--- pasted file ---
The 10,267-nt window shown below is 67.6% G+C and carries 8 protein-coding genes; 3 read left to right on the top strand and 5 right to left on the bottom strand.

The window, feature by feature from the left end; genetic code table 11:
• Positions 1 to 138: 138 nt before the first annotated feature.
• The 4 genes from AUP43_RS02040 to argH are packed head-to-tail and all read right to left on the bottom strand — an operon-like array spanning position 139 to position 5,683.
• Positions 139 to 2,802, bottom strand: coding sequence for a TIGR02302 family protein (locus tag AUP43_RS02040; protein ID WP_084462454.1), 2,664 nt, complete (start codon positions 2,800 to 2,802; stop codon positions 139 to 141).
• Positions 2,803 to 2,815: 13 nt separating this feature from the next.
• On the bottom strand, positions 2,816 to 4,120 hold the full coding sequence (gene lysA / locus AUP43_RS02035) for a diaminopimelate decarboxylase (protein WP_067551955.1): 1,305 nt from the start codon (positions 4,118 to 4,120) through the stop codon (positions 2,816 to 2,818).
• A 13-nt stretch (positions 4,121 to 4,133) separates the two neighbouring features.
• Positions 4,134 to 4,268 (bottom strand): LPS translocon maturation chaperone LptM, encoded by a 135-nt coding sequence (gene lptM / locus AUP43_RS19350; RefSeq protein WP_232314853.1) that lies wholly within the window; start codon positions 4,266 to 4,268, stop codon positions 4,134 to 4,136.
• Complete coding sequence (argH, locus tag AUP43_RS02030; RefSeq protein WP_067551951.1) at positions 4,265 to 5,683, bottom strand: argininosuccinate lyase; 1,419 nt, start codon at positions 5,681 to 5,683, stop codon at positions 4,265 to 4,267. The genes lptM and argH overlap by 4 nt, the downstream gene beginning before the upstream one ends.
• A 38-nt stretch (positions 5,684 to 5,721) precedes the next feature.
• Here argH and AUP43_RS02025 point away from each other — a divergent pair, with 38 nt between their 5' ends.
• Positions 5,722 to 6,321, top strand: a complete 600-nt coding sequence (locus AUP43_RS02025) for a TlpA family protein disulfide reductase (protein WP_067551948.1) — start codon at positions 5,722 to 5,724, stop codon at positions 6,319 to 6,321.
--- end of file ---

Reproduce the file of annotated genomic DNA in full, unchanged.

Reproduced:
The 10,267-nt window shown below is 67.6% G+C and carries 8 protein-coding genes; 3 read left to right on the top strand and 5 right to left on the bottom strand.

The window, feature by feature from the left end; genetic code table 11:
• Positions 1 to 138: 138 nt before the first annotated feature.
• The 4 genes from AUP43_RS02040 to argH are packed head-to-tail and all read right to left on the bottom strand — an operon-like array spanning position 139 to position 5,683.
• Positions 139 to 2,802, bottom strand: coding sequence for a TIGR02302 family protein (locus tag AUP43_RS02040; protein ID WP_084462454.1), 2,664 nt, complete (start codon positions 2,800 to 2,802; stop codon positions 139 to 141).
• Positions 2,803 to 2,815: 13 nt separating this feature from the next.
• On the bottom strand, positions 2,816 to 4,120 hold the full coding sequence (gene lysA / locus AUP43_RS02035) for a diaminopimelate decarboxylase (protein WP_067551955.1): 1,305 nt from the start codon (positions 4,118 to 4,120) through the stop codon (positions 2,816 to 2,818).
• A 13-nt stretch (positions 4,121 to 4,133) separates the two neighbouring features.
• Positions 4,134 to 4,268 (bottom strand): LPS translocon maturation chaperone LptM, encoded by a 135-nt coding sequence (gene lptM / locus AUP43_RS19350; RefSeq protein WP_232314853.1) that lies wholly within the window; start codon positions 4,266 to 4,268, stop codon positions 4,134 to 4,136.
• Complete coding sequence (argH, locus tag AUP43_RS02030; RefSeq protein WP_067551951.1) at positions 4,265 to 5,683, bottom strand: argininosuccinate lyase; 1,419 nt, start codon at positions 5,681 to 5,683, stop codon at positions 4,265 to 4,267. The genes lptM and argH overlap by 4 nt, the downstream gene beginning before the upstream one ends.
• A 38-nt stretch (positions 5,684 to 5,721) precedes the next feature.
• Here argH and AUP43_RS02025 point away from each other — a divergent pair, with 38 nt between their 5' ends.
• Positions 5,722 to 6,321, top strand: a complete 600-nt coding sequence (locus AUP43_RS02025) for a TlpA family protein disulfide reductase (protein WP_067551948.1) — start codon at positions 5,722 to 5,724, stop codon at positions 6,319 to 6,321.